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Equality of smell

I’m not sure what to make of all these smelly men I’ve been looking at recently. I look at them because I smell them first, then turn my head in the direction of the most subtle scents and stare into the face of one of those ubiquitous metrosexual types who insist on wearing perfume during daylight hours.
There used to be a time when one could take genuine macho pleasure in the smell of a woman, fairly safe in the knowledge that the wearer of any scent other than Old Spice was female. And the more subtle the smell the more stylish the female, one could be sure. But these days one just doesn’t know. I blame television advertising, showing beautiful young women manhandling beautiful young men just because they smell like beautiful young women. What young man could resist that?
Real men used Old Spice. Everybody knew what it smelled like and nobody mistook it for perfume. It came out of a sturdy little bottle with a drawing of a ship on it, conjuring up images of adventure and romance in faraway places. Whenever I see a bottle of Axel or Diesel, two of the many male perfumes now crowding the market. I think of hours spent freezing to death in a garage while a mechanic squirts grease at my car, or the short time I spent as a fishermen getting sick over the side because of the stink of diesel fumes and gutted fish.
I’d be more inclined to wear perfume if the smells were more down-to-earth. For me, there is nothing more reminiscent of time and place than a smell. The pungent whiff of curry passing an Indian restaurant, the aroma of fresh coffee first thing in the morning, the smell of freshly cut grass before the field comes into view or of salt water and seaweed before reaching the coast. And sometimes, perhaps only once or twice in a lifetime, the smell of something unidentifiable that brings one back to one’s early childhood.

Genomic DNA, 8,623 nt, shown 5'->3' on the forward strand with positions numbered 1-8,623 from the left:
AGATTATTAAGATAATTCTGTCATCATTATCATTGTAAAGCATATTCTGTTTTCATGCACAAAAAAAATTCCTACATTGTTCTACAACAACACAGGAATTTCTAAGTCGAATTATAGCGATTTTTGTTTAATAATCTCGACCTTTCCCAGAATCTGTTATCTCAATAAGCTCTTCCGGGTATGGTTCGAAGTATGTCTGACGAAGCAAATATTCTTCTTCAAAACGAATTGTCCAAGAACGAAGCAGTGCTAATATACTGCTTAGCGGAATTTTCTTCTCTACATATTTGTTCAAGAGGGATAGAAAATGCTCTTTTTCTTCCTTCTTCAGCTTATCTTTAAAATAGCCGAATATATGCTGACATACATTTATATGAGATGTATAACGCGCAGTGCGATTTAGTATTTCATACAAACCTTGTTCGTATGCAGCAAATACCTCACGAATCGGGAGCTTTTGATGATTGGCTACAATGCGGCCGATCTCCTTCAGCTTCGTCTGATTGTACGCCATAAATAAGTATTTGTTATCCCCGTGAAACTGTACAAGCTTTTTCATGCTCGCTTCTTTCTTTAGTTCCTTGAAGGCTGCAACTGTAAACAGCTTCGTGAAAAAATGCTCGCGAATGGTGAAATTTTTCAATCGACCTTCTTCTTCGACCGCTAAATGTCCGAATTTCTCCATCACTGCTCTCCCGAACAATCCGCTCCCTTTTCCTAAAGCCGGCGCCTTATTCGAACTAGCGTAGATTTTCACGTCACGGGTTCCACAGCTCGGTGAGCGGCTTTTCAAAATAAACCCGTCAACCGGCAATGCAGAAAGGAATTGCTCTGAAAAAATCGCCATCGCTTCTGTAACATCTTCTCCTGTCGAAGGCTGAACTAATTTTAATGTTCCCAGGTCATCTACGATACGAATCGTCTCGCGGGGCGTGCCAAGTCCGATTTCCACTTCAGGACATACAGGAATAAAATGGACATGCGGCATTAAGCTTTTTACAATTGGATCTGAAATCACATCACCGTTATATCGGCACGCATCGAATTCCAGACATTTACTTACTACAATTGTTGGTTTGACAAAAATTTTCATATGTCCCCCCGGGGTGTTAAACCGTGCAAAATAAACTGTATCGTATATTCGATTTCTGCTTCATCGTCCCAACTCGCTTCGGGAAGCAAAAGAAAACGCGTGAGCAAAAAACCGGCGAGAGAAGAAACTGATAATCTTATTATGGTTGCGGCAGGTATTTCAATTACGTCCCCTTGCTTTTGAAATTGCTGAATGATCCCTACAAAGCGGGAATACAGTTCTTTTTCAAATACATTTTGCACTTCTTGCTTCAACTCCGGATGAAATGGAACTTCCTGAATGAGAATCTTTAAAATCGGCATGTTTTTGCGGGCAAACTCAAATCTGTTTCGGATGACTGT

One of my favourite smells is that of a new car, and I know this is a smell many other men enjoy. So why not bottle it and sell it? Why not market the bouquet of a newly-opened bottle of vintage wine, or the delightful smell of a good cigar being smoked? Those with an artistic bent could smell of linseed oil and turpentine, while academic types could walk around smelling of mouldy old books or brand-new ones, as they choose. Businessmen on the make could smell of parquet flooring and sporting types could smell of healthy sweat by simply not washing.
But there is a bright side to all this nonsense, as anybody who has ever sat on a crowded bus in the rain will know. No longer does it smell like the locker room of a rugby club after a game, but more like a cocktail of deodorants, after-shaves, colognes and perfumes, with not a hint of the sweat and dirty socks of days gone by. And perhaps best of all in a country which has still not achieved full equality of the sexes, one step in the right direction is that we all smell the same.

Obstinate resolution

New Year resolutions are a funny thing. They serve no purpose, because we break them as soon as we make them, and in any case, if there were some challenging resolution that would change our lives, we are surely not likely to make it in the cold light of January. For me, perhaps as a result of having been a teacher, the year starts when the balmy nights of early autumn still allow me to sit on the terrace with a gin and tonic and dream of making a better person of myself.
But try as I might to ignore resolutions of all kinds, I simply cannot, and about this time every year I find thoughts of self-improvement invading my brain. Usually, these thoughts are the same as those I had when summer last turned to autumn.
They vary from the material to the sublime, their common thread being that they vary little from year to year.
At a material level, I resolve to work harder, thereby becoming more successful and earning more money. To do so, I resolve to stop watching idiotic late-night films on television and go to bed earlier so that I will get up earlier and start work earlier. I resolve to concentrate more on what I do and stop stopping every half hour for a cup of coffee. I resolve not to repeat the same mistakes time and again, but to learn from them once and for all.